A Stupid Problem

At this time next year, I will have already surpassed the anniversary of my twentieth year in the land of Developmental Optometry. The the bulk of that time, minus a two year stint working with P.A.V.E., was spent in direct patient care in the Vision Therapy room. There have been several memorable patients, several poignant seconds, and even a few of those much sought after “a ha moments” with those sitting across from me. Even with all this time under my belt, with all the vision therapy successes and screw-ups I’ve maneuvered, there is still one type of patient, one set of beliefs, which never gets easier to stomach. The “I’m stupid” kid. No matter how much training I receive, no matter how much practice I have, no matter how much the concepts are reviewed as to how to “pull a kid out of it”, it still hits me in the gut each and every time. Although well intended, my empathetic words and reassuring thoughts just seem to fall short when looking into their tearful eyes.

It’s no secret that working in a field which primarily services children carries a certain added level of responsibility.  Aside from being highly impressionable, kids tend to have a layer of honesty most adults are no longer willing to access within themselves and these kids often will display that honesty openly for the world to witness. Many children also have a unique way of seeing through the layers of fluff adults tend to incorporate into a conversation and will identify ulterior motives rather quickly. Kids want to know why you’re doing what you’re doing, why you’re asking them to do what they’re doing, and how any of it is relevant and just like anyone else their senior, look to provide an intelligent response.  With this, my feeling has long been those who work with kids should value passion over pedigree, sincerity over smarts, and heart over higher education. The old saying “before they care how much you know they need to know how much you care” was almost certainly written about a child.

About seven or eight weeks ago, a patient was added to my schedule who by all accounts was going to be on of the “easy” ones. She was diagnosed with a few challenges in visual mechanics, but otherwise seemed to be well intact. Halfway through the third grade, it was reported to me her academic abilities are measuring somewhere between fair and good, she is a hard worker, and is also quite athletic. Her mom asked early on to observe the therapy sessions, which incidentally I encourage, and about three or four sessions in made a comment to me which turned the plan for this young lady on it’s head.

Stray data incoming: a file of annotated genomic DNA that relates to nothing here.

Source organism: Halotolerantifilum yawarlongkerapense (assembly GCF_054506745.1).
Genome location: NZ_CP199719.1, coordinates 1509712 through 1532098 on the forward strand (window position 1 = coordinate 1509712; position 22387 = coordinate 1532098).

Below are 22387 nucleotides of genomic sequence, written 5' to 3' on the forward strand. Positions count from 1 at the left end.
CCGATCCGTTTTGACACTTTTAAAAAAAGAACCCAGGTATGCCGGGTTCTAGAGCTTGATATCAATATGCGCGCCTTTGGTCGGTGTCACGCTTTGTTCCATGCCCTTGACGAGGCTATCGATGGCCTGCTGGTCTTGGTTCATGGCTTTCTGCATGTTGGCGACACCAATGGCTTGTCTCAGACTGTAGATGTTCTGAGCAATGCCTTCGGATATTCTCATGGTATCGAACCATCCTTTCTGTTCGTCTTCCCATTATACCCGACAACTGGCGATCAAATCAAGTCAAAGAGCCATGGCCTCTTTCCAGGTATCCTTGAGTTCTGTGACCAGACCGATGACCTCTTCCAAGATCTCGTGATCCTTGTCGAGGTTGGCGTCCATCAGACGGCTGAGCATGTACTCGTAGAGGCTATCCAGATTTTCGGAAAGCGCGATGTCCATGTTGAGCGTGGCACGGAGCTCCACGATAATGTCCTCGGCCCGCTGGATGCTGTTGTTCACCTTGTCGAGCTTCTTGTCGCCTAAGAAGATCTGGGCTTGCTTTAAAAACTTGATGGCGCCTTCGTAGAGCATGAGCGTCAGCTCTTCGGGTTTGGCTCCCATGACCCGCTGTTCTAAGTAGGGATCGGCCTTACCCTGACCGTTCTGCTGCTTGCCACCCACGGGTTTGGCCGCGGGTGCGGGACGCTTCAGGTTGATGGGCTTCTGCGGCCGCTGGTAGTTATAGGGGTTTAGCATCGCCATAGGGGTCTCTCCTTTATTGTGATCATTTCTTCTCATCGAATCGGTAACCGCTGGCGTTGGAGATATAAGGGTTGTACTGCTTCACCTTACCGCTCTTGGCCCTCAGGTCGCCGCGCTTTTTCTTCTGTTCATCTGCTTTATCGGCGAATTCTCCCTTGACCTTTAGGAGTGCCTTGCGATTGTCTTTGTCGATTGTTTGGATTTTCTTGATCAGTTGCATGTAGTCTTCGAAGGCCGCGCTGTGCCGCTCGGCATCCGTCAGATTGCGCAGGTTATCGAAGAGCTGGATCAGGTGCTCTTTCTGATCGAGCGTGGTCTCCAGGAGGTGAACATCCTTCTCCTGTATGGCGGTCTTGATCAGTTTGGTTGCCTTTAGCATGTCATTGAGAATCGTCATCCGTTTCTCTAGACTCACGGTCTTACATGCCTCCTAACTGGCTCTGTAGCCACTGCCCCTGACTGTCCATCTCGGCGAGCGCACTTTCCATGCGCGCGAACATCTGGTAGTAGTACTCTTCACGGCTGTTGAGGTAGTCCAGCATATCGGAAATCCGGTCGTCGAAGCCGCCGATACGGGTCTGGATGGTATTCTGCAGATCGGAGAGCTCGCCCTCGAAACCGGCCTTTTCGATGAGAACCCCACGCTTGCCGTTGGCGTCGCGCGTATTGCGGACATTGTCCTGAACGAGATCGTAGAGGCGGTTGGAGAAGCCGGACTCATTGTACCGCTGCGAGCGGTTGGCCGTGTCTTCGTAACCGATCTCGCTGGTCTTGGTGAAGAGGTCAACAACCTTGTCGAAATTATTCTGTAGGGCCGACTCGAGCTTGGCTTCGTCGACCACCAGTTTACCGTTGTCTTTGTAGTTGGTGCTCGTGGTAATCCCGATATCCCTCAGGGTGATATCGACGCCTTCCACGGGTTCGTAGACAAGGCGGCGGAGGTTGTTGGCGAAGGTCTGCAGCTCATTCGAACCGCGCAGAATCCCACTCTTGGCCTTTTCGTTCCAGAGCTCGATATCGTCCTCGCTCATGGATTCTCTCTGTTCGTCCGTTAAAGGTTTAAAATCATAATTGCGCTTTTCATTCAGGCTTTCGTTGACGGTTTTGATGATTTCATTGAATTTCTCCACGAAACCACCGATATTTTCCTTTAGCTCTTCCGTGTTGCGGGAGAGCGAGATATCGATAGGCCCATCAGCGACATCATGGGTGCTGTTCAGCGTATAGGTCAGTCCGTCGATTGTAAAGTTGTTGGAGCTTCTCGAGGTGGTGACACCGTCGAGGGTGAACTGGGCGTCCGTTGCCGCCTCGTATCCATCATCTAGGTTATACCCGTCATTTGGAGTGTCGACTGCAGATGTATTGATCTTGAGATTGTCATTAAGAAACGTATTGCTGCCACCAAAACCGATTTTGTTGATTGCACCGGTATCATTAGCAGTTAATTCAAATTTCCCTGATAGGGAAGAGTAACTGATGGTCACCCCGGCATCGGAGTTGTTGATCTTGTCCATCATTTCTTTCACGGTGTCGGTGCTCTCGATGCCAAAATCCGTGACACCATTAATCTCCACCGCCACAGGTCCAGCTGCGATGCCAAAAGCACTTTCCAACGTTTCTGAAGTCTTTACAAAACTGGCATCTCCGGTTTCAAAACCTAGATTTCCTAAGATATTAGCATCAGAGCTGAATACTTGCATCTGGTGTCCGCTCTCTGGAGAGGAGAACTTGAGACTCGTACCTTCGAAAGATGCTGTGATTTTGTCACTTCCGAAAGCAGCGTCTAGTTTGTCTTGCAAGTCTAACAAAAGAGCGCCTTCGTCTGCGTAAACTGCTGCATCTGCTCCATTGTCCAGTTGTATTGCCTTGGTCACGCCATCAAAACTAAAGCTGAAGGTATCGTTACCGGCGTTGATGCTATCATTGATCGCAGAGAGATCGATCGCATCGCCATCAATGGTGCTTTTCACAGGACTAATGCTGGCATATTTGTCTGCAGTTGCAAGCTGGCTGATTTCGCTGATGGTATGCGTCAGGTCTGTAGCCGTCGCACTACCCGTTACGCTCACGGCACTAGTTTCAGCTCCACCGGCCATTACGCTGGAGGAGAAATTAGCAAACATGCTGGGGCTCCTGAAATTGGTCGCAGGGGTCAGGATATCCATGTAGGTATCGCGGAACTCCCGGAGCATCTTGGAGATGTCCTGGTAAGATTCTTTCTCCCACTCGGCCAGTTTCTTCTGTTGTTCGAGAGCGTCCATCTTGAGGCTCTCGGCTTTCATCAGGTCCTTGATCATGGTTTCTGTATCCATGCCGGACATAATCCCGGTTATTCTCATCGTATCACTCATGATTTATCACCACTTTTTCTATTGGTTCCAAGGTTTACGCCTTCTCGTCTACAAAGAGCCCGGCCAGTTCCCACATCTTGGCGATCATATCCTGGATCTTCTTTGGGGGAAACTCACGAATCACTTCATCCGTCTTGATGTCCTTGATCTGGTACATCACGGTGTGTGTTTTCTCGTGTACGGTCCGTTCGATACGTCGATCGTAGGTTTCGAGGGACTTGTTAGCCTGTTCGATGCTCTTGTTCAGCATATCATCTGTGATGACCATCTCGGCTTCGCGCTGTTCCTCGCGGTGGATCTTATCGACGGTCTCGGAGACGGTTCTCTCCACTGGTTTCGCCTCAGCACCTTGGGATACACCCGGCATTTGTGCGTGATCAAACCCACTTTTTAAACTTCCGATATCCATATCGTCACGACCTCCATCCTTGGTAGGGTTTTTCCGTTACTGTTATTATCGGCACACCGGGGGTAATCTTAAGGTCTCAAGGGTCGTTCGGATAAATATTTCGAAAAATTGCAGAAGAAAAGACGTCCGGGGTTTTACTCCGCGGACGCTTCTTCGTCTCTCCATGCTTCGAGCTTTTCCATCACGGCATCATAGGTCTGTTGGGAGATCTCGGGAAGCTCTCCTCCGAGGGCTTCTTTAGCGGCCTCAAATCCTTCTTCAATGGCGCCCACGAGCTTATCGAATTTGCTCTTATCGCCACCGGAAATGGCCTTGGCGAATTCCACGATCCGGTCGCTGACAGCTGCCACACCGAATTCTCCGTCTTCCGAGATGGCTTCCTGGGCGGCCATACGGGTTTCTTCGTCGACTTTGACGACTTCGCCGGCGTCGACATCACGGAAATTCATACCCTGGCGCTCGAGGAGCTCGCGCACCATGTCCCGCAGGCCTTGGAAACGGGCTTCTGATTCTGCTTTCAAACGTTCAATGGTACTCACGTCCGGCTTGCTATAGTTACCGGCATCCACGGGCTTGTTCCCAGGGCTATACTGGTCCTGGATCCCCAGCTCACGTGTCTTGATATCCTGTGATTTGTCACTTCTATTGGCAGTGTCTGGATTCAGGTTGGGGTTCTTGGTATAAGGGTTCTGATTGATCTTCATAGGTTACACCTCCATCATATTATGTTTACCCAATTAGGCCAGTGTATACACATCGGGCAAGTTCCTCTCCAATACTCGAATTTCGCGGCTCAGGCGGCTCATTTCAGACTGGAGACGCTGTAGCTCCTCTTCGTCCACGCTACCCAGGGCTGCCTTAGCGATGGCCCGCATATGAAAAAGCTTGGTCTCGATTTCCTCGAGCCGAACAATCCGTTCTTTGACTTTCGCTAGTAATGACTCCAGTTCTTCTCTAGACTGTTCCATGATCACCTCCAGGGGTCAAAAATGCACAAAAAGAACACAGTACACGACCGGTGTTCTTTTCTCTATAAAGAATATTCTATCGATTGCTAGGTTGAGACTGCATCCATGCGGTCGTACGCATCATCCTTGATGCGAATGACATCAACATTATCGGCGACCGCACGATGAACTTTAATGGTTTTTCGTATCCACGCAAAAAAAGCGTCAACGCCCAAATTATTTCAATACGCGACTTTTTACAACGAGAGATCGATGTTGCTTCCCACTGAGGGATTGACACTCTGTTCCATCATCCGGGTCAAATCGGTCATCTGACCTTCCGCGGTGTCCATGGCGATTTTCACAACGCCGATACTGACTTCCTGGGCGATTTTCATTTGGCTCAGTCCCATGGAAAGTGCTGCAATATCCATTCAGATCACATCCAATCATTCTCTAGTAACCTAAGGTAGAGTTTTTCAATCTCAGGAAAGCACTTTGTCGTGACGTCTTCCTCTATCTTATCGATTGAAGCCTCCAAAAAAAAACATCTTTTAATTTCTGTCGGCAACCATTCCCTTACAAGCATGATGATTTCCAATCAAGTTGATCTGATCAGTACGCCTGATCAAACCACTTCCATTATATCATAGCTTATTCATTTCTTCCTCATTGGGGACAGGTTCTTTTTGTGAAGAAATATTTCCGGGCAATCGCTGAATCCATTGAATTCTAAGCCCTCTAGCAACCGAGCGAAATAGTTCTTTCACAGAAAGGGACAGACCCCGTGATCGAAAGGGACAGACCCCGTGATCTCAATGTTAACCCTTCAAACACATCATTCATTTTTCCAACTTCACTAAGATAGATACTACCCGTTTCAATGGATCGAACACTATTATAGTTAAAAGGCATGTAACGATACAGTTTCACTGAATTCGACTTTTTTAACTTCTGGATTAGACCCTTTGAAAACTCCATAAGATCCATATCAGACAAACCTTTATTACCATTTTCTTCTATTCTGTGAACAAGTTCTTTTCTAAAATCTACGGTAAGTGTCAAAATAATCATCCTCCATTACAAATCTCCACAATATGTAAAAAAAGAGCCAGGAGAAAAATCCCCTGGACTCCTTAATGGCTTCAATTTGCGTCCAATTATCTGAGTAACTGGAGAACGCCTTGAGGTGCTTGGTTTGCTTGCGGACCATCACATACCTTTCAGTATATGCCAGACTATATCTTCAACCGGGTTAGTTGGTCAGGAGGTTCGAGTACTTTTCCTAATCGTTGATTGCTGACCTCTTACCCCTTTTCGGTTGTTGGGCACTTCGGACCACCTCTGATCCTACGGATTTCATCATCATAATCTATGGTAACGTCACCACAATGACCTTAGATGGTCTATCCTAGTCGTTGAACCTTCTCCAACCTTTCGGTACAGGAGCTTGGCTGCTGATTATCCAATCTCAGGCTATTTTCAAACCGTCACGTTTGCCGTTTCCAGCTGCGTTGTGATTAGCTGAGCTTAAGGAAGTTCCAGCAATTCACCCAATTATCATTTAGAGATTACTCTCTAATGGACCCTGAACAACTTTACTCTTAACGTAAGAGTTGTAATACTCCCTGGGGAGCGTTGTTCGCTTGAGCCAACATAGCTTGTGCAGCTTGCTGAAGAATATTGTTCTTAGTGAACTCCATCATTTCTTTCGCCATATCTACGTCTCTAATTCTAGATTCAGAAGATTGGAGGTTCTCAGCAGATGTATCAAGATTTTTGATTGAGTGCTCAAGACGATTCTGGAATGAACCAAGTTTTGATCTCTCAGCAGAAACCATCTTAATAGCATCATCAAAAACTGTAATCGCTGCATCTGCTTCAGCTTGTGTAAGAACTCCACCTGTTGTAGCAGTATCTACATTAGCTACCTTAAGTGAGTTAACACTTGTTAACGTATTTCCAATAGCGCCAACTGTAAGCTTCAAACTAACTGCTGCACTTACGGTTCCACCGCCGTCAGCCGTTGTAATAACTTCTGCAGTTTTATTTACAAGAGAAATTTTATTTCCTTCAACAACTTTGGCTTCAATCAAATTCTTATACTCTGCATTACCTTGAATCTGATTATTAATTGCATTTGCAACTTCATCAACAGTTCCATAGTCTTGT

“She came home from school crying…because she thinks she’s stupid”

Hearing those words are tough for me no matter who says them.  I’ve written many times of my younger brother who suffers from Fragile X and is cognitively diminished as a result.  Many of my childhood memories involve his failures in school, the accommodations made both in our home and in the classroom to enable his success, and the constant reminder nowadays of his special needs which come with every phone call, text message, or post to social media.  Understandably, others in their VT rooms hear a patient refer to themselves as stupid and offer an encouraging word and move on. Maybe they feel the less attention offered to that idea, the better. I don’t blame them one bit because surely the strategy has worked. For me, it’s just not that easy. Those words hit a nerve.

After our session was over, I emailed this young lady’s mom that same night, in part to offer support, but mostly to extend an olive branch towards communication because my experience told me there was more to this than meets the eye. Her mom responded by explaining her daughter was a highly successful first and second grader, but in third grade, life has essentially fallen apart. She struggles in math, she struggles in reading, she is being pulled out of class for a few smaller group intervention sessions three times per week, and if that isn’t enough, she is having issues with one of her classmates who feels my patient’s struggles should be the target of some ridicule. Probably because of watching my brother experience all of these emotions when we were children, this information weighed heavy on me. During our next session, before we even started discussing anything to do with eyeballs, we sat on the floor and talked about school.  It wasn’t long before the tears arrived and that “s” word reared it’s ugly head.  As much as I wanted to find the right words to say, it quickly became apparent the best thing I could do is stay quiet and listen.  After all, sometimes people just need to let it out.

In the days and sessions since, after conferring with my doctor a few different times and exchanging several emails with this mom, it’s clear to me Vision Therapy will dramatically change this young lady’s life. Although she’s turned out to not be that “easy” after all – which was an unfair and incorrect assumption on my part, but that’s for another post – our new found knowledge of her struggles has helped to revise and improve our treatment plan for making positive changes. Our work will be slow, and most probably a few more tears may be shed either by her or by me, but it’s undoubtable amazing things will be occurring in her future.

Between now and then, my mantra with this young lady will be fairly simple…


Posted on December 16, 2018, in From My Perspective.... Bookmark the permalink. Leave a comment.

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